It’s a very interesting concept that limits power, and I’ve never seen something quite like it before. It’s really quite genius. I love magic systems that take something mundane, like metal in Mistborn or scissors in Spin the Dawn, and make it magical and amazing.

The In-Betweens

I also really enjoyed the ending of Ever Cursed. But I must add that my feelings on the way it all played out are mixed.

What I mean is that I loved seeing all the pieces come together, but I felt the pieces were forced or misshapen to the point that you couldn’t put the puzzle together on your own.

While some parts of the story had very obvious twists, others had no way of ever being deduced from the story except you be told in a monologue format from a secondary character.

Since we are reading this book from the first person perspective of Jane and Reagan, we can only know the world to the extent of their knowledge. And since Jane’s father and Reagan’s grandmother haven’t exactly been forthright with information, you just simply can’t know things until the 90% mark of the book where Reagan’s grandmother spills the beans.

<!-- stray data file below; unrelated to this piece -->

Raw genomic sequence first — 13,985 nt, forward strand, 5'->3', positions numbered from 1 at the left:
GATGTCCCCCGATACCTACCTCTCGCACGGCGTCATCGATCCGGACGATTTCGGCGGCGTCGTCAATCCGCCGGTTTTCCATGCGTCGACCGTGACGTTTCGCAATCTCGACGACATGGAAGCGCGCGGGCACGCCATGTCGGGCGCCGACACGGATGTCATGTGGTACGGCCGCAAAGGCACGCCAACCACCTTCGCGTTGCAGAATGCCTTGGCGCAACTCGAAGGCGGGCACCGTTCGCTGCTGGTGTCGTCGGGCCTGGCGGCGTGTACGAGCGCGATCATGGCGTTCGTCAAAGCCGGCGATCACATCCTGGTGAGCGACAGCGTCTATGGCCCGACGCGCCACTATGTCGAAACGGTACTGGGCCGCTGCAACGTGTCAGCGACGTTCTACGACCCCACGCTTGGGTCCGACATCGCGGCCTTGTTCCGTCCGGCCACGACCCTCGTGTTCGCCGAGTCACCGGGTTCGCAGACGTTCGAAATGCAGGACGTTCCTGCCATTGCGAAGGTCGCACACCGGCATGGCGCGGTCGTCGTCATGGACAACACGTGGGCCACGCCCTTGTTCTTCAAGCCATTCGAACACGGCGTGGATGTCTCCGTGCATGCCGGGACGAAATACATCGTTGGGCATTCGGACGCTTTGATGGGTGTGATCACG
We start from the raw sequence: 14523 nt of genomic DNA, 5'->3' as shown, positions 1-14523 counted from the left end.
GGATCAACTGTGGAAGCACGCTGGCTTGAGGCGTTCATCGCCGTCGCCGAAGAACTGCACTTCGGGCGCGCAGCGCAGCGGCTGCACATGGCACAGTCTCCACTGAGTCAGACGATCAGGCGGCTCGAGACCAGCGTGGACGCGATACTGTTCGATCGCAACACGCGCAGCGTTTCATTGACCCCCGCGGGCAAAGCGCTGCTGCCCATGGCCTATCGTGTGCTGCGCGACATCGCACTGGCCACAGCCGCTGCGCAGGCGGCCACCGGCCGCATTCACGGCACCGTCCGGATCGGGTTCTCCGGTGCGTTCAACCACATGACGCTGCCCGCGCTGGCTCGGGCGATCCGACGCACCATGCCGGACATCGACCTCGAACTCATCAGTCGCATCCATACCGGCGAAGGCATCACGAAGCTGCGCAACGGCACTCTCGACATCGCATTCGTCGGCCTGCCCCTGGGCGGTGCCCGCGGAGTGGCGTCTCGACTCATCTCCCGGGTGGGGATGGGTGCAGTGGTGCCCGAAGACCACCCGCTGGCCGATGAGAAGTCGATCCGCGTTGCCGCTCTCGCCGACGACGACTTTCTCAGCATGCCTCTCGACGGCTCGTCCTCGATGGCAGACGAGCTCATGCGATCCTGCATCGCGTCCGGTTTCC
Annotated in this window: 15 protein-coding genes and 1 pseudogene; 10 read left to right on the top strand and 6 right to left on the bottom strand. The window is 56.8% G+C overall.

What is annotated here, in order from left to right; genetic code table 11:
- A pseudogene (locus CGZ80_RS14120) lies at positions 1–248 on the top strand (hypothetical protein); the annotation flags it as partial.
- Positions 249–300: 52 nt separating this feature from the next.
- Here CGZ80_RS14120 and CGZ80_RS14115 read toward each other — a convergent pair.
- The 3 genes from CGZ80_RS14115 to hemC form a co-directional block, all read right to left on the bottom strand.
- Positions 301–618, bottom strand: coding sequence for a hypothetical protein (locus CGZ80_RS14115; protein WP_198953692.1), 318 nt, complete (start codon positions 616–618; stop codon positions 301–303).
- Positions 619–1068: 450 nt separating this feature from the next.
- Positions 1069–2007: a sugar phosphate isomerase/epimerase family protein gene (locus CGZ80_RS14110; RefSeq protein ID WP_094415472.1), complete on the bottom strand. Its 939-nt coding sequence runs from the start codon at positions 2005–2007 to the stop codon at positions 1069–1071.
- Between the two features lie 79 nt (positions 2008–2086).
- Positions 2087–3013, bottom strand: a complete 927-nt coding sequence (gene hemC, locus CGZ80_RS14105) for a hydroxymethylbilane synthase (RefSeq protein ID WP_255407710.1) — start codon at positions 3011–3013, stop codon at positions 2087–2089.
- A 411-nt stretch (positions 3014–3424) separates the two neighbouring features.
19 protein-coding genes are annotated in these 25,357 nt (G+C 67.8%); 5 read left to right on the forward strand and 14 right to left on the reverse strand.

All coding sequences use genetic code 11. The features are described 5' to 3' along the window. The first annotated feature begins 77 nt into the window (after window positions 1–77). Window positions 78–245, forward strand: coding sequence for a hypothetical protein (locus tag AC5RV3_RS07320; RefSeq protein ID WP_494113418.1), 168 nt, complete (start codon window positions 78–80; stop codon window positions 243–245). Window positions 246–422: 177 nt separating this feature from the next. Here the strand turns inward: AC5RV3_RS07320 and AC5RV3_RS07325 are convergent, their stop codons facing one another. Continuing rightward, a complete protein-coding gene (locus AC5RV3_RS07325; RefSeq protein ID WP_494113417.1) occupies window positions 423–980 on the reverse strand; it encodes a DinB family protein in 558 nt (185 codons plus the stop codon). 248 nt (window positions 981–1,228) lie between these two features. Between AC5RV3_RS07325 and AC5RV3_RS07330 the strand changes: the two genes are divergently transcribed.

I enjoyed learning the information. I did. But it felt all very deus ex machina if you will.

Final Thoughts

Ever Cursed could have done without sexual assault scenes. And if the world building had been a tad more YA and the characters a bit more fleshed out, I would have really absolutely loved this book.

As it stands, the best I can give it is half marks. The story is there. It’s interesting. The magic is awesome. But the flaws are as blatant as a snag in the witch’s skirt or the itch from the wool of a powerful spell.

Give the book a try if you’d like. I’d by no means discourage someone from reading Ever Cursed if they had their heart set on it. It was a good book. Not the best book. But not a bad book either. I didn’t DNF it, and it didn’t take me weeks to read.

Looking for more reviews?

Check out my review of The Princess Trials by Cordelia K Castel.